Rochester, Minnesota-based Ambient Clinical Analytics, a startup that will soon begin selling mobile hospital data management tools developed at the Mayo Clinic, has raised $1.1 million from the Social+Capital Partnership, Rock Health, and the Mayo Clinic itself.
"Fifteen to 20 years ago, the medical technology world was swept by analytics-based business intelligence and process intelligence systems. They were referred to as bolt-ons to the large enterprise systems," CEO Al Berning told MobiHealthNews. "I saw almost exact parallels to the market within [clinical systems], in that most hospitals have large EMR systems. We don't compete with EMR systems, we work to make that data more useful. I believe that same opportunity exists in medical, where you have massive amounts of data but not a lot of tools to sort through that data, using algorithms to make it more useful."
Ambient will market three software platforms developed and tested by Mayo Clinic physicians, all of which are designed to make it easier for doctors to extract the information they need for a particular patient at a particular time from their hospitals' information systems. The first is called AWARE, which stands for Ambient Warning and Response Evaluation. It's an interface for EMR data that prioritizes and organizes a patient's medical information in three ways: by organ, chronologically as a timeline, or as a customized checklist that displays only the next steps relevant to that case.
"Being able to combine the massive amounts of EMR data with lab data and monitor data and integrate it all into a concise viewer that sorts and provides the information that's needed at that time for that patient is novel," Berning said. "Throughout the industry, clinicians have adopted it and published research and done conferences throughout the world and gotten feedback from their peers that there's nothing out there that does that combination."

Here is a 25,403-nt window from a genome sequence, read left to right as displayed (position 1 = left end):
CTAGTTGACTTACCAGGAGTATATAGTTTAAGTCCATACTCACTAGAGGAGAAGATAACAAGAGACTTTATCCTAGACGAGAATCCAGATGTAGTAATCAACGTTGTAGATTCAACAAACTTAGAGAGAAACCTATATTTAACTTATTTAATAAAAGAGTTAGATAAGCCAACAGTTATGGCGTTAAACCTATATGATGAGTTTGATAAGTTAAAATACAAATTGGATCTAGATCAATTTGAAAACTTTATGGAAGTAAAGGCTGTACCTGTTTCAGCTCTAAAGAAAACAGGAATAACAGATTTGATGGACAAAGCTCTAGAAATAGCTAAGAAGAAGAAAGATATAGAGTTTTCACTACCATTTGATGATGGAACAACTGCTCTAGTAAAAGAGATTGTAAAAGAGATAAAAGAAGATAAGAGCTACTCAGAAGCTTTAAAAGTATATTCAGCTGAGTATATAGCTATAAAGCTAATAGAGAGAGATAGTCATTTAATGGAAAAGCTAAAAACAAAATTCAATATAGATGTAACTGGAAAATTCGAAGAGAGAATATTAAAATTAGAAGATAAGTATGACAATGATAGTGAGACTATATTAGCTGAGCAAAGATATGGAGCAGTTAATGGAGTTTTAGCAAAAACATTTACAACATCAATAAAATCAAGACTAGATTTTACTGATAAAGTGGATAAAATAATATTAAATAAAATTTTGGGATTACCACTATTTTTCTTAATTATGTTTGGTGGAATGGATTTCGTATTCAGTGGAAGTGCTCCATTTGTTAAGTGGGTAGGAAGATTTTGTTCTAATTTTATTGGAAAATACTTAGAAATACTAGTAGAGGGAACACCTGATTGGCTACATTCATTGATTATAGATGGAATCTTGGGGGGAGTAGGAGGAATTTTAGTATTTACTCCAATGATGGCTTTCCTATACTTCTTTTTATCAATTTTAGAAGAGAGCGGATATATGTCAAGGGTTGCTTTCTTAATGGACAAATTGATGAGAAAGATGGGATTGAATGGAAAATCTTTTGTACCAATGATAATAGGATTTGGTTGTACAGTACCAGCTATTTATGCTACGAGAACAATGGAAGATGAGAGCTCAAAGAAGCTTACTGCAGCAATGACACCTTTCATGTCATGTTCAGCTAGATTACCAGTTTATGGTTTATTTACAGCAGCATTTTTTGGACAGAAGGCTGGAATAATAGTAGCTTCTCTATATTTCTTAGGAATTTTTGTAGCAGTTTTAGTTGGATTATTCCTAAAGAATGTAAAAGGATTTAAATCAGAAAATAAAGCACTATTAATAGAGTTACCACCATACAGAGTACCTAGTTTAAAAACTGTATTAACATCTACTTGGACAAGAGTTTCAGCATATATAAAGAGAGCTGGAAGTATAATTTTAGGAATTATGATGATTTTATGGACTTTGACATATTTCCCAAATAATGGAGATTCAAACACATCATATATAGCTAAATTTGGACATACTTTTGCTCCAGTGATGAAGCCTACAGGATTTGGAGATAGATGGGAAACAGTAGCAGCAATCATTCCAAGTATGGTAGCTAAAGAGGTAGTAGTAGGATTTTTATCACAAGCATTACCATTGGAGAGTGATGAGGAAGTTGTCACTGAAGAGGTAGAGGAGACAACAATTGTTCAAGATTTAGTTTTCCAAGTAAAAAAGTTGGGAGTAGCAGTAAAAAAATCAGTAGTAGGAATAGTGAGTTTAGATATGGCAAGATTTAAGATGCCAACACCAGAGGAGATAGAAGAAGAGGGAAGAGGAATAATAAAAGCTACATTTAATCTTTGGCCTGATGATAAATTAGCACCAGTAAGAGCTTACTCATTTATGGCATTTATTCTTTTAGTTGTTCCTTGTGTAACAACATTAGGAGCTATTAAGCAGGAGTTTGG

Another product, called YES Board, is a patient tracking tool for emergency departments. The system, which has been used at Mayo for about five years, allows all staff members in the emergency department to monitor the location and status of all patients from monitor screens throughout the department.
"Every staff member at a glance can see exactly where each patient is, tracking them from the waiting room into various segments throughout the emergency department," Berning said. "Instead of the doctor poking their head in every 15 minutes asking 'Is the suture kit here yet?', as they're walking down the hall, they can see Katie's suture kit hasn't arrived yet."
The final tool, called Synthesis, is a mobile viewer for both AWARE and YES Board, allowing doctors to access the same information from their iPads or iPhones.
Berning said Ambient will use the funds for three things: Hiring a sales staff to start marketing the technology, applying for FDA 510(k) clearance for AWARE, and further refining and enhancing the products. Up until now, Mayo Clinic has been using AWARE under a research exception, but Ambient will require clearance as a Class 2 device in order to market it.
Via a CMS grant, Mayo Clinic has already deployed some of the tools to three other hospitals outside of the Rochester, Minnesota Mayo Clinic site where the technology was developed, including hospitals in Massachusetts and Ohio.